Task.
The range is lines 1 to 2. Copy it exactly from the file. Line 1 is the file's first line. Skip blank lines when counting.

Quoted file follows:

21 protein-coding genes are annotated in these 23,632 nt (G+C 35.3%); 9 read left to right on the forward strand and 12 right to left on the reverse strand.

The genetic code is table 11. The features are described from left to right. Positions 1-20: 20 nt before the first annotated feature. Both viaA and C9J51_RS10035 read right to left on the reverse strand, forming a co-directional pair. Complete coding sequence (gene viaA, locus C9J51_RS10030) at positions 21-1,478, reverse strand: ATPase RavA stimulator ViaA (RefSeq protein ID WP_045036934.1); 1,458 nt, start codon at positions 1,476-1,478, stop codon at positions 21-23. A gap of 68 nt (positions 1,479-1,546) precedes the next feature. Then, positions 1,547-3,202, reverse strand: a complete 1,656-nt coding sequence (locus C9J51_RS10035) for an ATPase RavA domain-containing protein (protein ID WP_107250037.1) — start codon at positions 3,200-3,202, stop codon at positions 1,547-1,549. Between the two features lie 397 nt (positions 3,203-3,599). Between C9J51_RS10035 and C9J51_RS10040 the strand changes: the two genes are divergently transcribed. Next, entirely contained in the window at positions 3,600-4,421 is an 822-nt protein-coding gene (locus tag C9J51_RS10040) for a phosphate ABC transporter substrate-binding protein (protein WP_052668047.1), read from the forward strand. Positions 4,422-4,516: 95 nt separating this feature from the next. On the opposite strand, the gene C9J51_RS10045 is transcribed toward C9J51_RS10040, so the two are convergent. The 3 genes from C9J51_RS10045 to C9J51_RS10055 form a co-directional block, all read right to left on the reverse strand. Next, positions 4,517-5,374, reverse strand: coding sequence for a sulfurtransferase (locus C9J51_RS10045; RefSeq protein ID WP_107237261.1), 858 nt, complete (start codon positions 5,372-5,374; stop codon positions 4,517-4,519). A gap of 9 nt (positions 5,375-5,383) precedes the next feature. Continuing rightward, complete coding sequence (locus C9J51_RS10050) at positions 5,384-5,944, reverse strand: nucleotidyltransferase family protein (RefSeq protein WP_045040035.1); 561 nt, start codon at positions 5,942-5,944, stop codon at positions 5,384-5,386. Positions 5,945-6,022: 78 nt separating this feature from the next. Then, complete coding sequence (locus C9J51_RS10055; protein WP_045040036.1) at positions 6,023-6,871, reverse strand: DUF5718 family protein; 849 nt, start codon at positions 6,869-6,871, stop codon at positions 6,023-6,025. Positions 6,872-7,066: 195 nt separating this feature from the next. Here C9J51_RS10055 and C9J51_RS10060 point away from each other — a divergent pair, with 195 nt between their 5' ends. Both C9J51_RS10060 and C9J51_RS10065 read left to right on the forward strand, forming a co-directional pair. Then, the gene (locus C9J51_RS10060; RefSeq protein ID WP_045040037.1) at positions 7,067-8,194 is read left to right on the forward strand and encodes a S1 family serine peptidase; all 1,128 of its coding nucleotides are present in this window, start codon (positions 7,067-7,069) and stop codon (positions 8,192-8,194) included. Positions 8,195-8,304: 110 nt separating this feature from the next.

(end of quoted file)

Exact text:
21 protein-coding genes are annotated in these 23,632 nt (G+C 35.3%); 9 read left to right on the forward strand and 12 right to left on the reverse strand.

The genetic code is table 11. The features are described from left to right. Positions 1-20: 20 nt before the first annotated feature. Both viaA and C9J51_RS10035 read right to left on the reverse strand, forming a co-directional pair. Complete coding sequence (gene viaA, locus C9J51_RS10030) at positions 21-1,478, reverse strand: ATPase RavA stimulator ViaA (RefSeq protein ID WP_045036934.1); 1,458 nt, start codon at positions 1,476-1,478, stop codon at positions 21-23. A gap of 68 nt (positions 1,479-1,546) precedes the next feature. Then, positions 1,547-3,202, reverse strand: a complete 1,656-nt coding sequence (locus C9J51_RS10035) for an ATPase RavA domain-containing protein (protein ID WP_107250037.1) — start codon at positions 3,200-3,202, stop codon at positions 1,547-1,549. Between the two features lie 397 nt (positions 3,203-3,599). Between C9J51_RS10035 and C9J51_RS10040 the strand changes: the two genes are divergently transcribed. Next, entirely contained in the window at positions 3,600-4,421 is an 822-nt protein-coding gene (locus tag C9J51_RS10040) for a phosphate ABC transporter substrate-binding protein (protein WP_052668047.1), read from the forward strand. Positions 4,422-4,516: 95 nt separating this feature from the next. On the opposite strand, the gene C9J51_RS10045 is transcribed toward C9J51_RS10040, so the two are convergent. The 3 genes from C9J51_RS10045 to C9J51_RS10055 form a co-directional block, all read right to left on the reverse strand. Next, positions 4,517-5,374, reverse strand: coding sequence for a sulfurtransferase (locus C9J51_RS10045; RefSeq protein ID WP_107237261.1), 858 nt, complete (start codon positions 5,372-5,374; stop codon positions 4,517-4,519). A gap of 9 nt (positions 5,375-5,383) precedes the next feature. Continuing rightward, complete coding sequence (locus C9J51_RS10050) at positions 5,384-5,944, reverse strand: nucleotidyltransferase family protein (RefSeq protein WP_045040035.1); 561 nt, start codon at positions 5,942-5,944, stop codon at positions 5,384-5,386. Positions 5,945-6,022: 78 nt separating this feature from the next. Then, complete coding sequence (locus C9J51_RS10055; protein WP_045040036.1) at positions 6,023-6,871, reverse strand: DUF5718 family protein; 849 nt, start codon at positions 6,869-6,871, stop codon at positions 6,023-6,025. Positions 6,872-7,066: 195 nt separating this feature from the next. Here C9J51_RS10055 and C9J51_RS10060 point away from each other — a divergent pair, with 195 nt between their 5' ends. Both C9J51_RS10060 and C9J51_RS10065 read left to right on the forward strand, forming a co-directional pair. Then, the gene (locus C9J51_RS10060; RefSeq protein ID WP_045040037.1) at positions 7,067-8,194 is read left to right on the forward strand and encodes a S1 family serine peptidase; all 1,128 of its coding nucleotides are present in this window, start codon (positions 7,067-7,069) and stop codon (positions 8,192-8,194) included. Positions 8,195-8,304: 110 nt separating this feature from the next.